FIGS. 8, 9, 9a and 10c show a second embodiment of the catheter assembly 10a. This second embodiment of the catheter assembly 10a comprises a catheter 12a, collection bag 14a and distal tip member/lubricant reservoir 20a which are the same as described hereabove with respect to the first embodiment of the catheter assembly 10. However, this second embodiment of the catheter assembly 10a further incorporates an annular inflatable balloon 50 mounted upon the outer surface of the catheter 12 at a spaced distance X from the distal tip of the catheter 12a. A balloon inflation lumen 52 is formed within the body of the catheter 12a, and a balloon inflation tube 54 extends from the proximal end of the catheter 12a to permit infusion/withdrawal of inflation fluid into/out of the balloon 50.

The balloon inflation lumen 52 may be formed by any suitable means. For example, the balloon inflation lumen 52 may comprise a separate tube which extends longitudinally through the lumen 13a of the catheter 12a. Alternatively, in the embodiment shown in FIGS. 9-9a, the balloon inflation lumen 52 comprises a partitioned off segment of the main catheter lumen 13a, and is defined by a bulkhead member 61 which extends longitudinally through the catheter body 12a so as to divide the main catheter drainage lumen 13a from the balloon inflation lumen 52.

An inflation fluid port 63 is formed in the catheter body 12a between the balloon inflation lumen 52 and the interior of the balloon 50. In this regard, balloon inflation fluid may be passed distally through the balloon inflation lumen 52 and outwardly through the balloon inflation fluid port 63 to facilitate inflation of the balloon 50. Thereafter, such balloon inflation fluid may be withdrawn inwardly through the inflation fluid port 63 and in the proximal direction out of the inflation fluid lumen 52.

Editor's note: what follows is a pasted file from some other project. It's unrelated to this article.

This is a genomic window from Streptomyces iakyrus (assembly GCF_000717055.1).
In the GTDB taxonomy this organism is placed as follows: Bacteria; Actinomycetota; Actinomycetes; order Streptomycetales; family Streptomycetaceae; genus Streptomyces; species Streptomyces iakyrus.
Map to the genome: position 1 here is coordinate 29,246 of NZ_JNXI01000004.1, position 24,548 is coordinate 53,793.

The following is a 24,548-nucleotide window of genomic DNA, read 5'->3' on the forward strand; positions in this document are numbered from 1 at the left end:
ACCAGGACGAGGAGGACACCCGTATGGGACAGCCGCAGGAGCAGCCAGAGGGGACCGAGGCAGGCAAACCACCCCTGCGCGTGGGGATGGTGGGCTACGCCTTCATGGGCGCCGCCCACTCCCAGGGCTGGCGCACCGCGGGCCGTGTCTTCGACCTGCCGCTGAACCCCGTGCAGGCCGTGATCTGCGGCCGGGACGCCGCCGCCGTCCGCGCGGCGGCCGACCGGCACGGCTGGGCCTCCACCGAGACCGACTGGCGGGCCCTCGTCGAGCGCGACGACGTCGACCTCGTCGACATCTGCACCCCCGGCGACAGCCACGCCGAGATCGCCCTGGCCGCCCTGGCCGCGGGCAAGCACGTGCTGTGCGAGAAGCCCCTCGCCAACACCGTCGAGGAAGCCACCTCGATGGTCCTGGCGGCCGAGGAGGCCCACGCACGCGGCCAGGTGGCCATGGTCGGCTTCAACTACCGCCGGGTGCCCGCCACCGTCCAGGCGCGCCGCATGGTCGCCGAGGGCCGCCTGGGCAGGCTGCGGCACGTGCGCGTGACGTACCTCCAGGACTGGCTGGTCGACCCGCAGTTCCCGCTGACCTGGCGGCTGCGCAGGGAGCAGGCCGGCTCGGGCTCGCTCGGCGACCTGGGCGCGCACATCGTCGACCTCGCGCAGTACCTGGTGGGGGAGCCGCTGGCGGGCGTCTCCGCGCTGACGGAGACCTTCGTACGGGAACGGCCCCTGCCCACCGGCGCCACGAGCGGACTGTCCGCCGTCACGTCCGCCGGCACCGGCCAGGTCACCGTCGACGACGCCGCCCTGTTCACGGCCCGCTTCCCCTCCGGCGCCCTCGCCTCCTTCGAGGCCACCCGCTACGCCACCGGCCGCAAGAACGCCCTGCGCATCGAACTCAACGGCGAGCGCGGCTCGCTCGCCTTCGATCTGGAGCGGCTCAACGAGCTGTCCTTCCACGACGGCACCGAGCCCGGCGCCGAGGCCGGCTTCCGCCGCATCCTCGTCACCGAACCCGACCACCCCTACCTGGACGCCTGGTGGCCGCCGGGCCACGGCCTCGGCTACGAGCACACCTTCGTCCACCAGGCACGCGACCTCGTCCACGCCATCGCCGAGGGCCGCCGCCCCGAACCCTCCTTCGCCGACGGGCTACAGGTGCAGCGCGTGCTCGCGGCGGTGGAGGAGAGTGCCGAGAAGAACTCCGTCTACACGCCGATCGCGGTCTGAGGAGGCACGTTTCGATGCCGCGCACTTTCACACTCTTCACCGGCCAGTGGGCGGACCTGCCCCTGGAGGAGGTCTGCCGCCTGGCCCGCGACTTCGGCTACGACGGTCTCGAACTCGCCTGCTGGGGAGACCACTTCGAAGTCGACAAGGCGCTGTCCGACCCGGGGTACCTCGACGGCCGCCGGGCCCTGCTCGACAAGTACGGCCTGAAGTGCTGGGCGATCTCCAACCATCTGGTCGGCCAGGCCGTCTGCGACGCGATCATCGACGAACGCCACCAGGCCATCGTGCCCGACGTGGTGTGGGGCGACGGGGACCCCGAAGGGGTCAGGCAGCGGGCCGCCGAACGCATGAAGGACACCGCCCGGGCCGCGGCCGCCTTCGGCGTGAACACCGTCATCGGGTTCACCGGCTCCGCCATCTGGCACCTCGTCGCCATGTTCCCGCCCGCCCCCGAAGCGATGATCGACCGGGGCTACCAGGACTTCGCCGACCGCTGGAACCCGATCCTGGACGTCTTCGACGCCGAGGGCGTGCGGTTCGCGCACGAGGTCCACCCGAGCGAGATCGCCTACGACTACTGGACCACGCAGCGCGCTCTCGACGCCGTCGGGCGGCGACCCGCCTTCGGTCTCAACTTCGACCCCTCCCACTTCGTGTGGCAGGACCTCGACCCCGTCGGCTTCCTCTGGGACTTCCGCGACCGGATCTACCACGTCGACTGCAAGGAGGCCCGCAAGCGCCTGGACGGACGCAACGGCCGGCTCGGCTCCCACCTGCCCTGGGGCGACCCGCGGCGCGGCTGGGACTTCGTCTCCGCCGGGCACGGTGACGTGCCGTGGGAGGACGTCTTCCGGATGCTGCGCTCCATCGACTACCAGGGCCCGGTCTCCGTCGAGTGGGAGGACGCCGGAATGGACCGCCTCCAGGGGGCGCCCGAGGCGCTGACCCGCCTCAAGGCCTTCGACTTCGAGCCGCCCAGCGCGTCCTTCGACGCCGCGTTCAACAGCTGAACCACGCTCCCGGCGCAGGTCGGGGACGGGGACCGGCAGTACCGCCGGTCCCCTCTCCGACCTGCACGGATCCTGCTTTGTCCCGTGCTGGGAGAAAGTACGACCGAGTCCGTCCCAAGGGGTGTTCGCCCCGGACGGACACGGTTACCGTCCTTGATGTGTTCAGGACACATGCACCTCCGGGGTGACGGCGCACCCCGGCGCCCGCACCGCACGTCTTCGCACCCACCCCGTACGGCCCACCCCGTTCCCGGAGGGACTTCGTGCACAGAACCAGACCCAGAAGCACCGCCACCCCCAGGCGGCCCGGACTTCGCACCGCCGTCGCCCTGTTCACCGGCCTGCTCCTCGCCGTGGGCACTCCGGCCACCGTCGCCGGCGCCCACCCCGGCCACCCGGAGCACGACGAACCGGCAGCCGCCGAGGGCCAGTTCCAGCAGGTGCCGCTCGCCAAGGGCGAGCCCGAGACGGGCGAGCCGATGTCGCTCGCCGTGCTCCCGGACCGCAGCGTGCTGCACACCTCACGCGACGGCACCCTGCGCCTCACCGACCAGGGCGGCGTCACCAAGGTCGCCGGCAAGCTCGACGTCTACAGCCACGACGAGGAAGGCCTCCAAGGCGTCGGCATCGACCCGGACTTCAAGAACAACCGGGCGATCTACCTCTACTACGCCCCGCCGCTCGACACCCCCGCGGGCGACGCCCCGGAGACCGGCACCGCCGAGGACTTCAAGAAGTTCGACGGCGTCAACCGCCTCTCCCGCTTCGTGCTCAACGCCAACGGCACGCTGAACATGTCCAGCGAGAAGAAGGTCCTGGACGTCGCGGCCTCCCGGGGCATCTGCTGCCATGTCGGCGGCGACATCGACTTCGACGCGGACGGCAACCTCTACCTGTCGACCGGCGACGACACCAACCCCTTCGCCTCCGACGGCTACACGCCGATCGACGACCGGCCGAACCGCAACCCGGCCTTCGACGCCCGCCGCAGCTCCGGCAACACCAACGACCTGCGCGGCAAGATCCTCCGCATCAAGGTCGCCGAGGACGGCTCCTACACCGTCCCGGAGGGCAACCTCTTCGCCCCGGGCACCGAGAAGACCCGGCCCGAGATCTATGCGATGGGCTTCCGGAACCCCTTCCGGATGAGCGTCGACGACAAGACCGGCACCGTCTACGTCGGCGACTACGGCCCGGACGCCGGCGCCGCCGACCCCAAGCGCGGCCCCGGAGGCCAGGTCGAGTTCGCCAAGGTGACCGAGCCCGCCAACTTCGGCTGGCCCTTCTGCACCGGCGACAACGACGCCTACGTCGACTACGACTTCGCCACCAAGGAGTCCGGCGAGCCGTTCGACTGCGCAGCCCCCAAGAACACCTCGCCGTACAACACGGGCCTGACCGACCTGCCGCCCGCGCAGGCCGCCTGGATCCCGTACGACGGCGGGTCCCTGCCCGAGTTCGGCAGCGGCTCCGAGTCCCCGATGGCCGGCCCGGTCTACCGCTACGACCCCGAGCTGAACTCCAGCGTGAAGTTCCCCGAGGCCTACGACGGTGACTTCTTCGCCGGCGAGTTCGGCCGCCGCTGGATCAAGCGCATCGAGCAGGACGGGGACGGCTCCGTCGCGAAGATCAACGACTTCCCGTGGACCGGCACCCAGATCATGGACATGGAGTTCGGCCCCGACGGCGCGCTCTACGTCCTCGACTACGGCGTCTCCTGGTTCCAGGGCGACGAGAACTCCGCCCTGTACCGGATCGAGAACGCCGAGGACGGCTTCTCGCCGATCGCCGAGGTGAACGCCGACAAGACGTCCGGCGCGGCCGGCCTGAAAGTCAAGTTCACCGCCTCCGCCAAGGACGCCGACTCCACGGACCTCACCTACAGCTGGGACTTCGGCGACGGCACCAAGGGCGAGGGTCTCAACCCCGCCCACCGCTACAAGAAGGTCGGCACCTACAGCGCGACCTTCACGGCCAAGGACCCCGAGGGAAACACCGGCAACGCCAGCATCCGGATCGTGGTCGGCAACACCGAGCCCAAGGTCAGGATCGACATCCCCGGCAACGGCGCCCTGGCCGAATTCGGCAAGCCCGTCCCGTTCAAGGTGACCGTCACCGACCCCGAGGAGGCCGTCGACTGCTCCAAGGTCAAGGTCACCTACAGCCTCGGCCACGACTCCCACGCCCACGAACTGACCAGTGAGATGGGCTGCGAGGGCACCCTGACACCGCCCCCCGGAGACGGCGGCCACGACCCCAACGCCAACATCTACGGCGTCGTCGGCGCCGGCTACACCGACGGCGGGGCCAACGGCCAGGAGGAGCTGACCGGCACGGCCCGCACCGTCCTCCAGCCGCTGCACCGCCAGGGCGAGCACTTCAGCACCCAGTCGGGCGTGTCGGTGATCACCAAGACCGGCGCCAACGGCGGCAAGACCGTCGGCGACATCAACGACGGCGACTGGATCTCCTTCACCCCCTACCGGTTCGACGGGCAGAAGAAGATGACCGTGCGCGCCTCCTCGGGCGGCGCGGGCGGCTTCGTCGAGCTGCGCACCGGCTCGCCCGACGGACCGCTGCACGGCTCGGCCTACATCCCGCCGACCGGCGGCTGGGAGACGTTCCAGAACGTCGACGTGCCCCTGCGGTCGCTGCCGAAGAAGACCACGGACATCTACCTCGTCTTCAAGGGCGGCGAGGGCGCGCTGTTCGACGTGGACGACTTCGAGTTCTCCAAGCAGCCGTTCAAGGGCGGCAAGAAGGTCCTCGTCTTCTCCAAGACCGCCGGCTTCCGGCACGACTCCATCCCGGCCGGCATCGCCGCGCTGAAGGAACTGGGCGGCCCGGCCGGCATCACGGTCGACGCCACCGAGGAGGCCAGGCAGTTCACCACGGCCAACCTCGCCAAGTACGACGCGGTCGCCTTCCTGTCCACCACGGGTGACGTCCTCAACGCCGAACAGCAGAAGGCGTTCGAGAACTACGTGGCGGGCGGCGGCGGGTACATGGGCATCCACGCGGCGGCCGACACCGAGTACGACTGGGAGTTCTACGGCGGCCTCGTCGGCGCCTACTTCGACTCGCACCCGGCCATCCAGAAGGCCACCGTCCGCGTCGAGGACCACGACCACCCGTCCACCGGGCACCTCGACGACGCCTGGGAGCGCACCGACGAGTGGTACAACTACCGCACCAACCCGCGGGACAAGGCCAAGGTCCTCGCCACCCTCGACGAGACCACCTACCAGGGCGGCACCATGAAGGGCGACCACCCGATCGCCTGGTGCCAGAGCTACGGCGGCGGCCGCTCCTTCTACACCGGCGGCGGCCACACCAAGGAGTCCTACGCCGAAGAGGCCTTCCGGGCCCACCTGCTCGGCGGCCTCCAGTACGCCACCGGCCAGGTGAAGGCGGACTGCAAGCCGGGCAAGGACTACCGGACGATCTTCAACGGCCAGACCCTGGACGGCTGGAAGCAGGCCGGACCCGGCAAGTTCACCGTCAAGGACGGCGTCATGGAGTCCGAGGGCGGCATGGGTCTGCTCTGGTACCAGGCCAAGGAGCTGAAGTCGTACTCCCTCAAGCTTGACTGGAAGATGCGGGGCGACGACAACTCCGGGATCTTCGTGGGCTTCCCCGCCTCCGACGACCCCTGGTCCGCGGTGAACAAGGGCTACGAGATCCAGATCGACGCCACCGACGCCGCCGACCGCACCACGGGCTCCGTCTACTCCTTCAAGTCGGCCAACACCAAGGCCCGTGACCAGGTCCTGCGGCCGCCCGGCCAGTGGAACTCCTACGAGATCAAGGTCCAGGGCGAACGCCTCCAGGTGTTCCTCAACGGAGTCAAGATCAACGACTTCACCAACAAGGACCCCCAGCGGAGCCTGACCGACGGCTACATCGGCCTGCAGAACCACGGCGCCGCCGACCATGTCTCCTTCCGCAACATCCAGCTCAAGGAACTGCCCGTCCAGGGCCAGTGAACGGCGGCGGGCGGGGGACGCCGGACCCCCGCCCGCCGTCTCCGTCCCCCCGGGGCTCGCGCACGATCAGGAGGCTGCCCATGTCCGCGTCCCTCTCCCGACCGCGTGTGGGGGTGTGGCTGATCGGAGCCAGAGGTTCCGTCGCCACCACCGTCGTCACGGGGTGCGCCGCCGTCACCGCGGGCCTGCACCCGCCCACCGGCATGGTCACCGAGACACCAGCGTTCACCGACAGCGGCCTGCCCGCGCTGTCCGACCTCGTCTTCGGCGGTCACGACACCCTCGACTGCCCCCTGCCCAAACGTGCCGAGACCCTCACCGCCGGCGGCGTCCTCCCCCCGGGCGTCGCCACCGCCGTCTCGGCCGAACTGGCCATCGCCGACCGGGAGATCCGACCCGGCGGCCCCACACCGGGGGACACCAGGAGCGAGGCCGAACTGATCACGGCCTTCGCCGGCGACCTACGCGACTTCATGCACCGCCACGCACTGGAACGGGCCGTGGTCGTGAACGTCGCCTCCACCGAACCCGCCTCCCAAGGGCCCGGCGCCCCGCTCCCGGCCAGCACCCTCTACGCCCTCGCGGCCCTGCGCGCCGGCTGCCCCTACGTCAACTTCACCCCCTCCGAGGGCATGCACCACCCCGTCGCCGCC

To facilitate the infusion/withdrawal of balloon inflation fluid, a pliable balloon inflation tube 54 is fused, heat-sealed, adhered or otherwise attached to the proximal end of the balloon inflation lumen 52. A pressure-distensible inflation indicator sac 56 is mounted on the proximal end of the balloon inflation tube 54 and a connector 58, such as a valved Luer connector, is incorporated into or connected to such inflation fluid sac 56. In this manner, a syringe may be attached to the connector 58, and a balloon inflation fluid (e.g., air, saline solution, etc.) may be infused from the syringe, through the connector 58, through the inflation fluid tube 54, through the inflation fluid lumen 52, out of the inflation fluid port 63 and into the balloon 50. When sufficient inflation pressure is reached within the interior of the balloon 50, the inflation indicator sac 56 will be distended and visibly filled with inflation fluid. On the other hand, when insufficient inflation pressure is contained within the balloon 50 the indicator sac 56 will be visibly flaccid or deflated. In this manner, the inflation fluid indicator sac 56 will serve as a visual indicator of the inflation status of the balloon 50.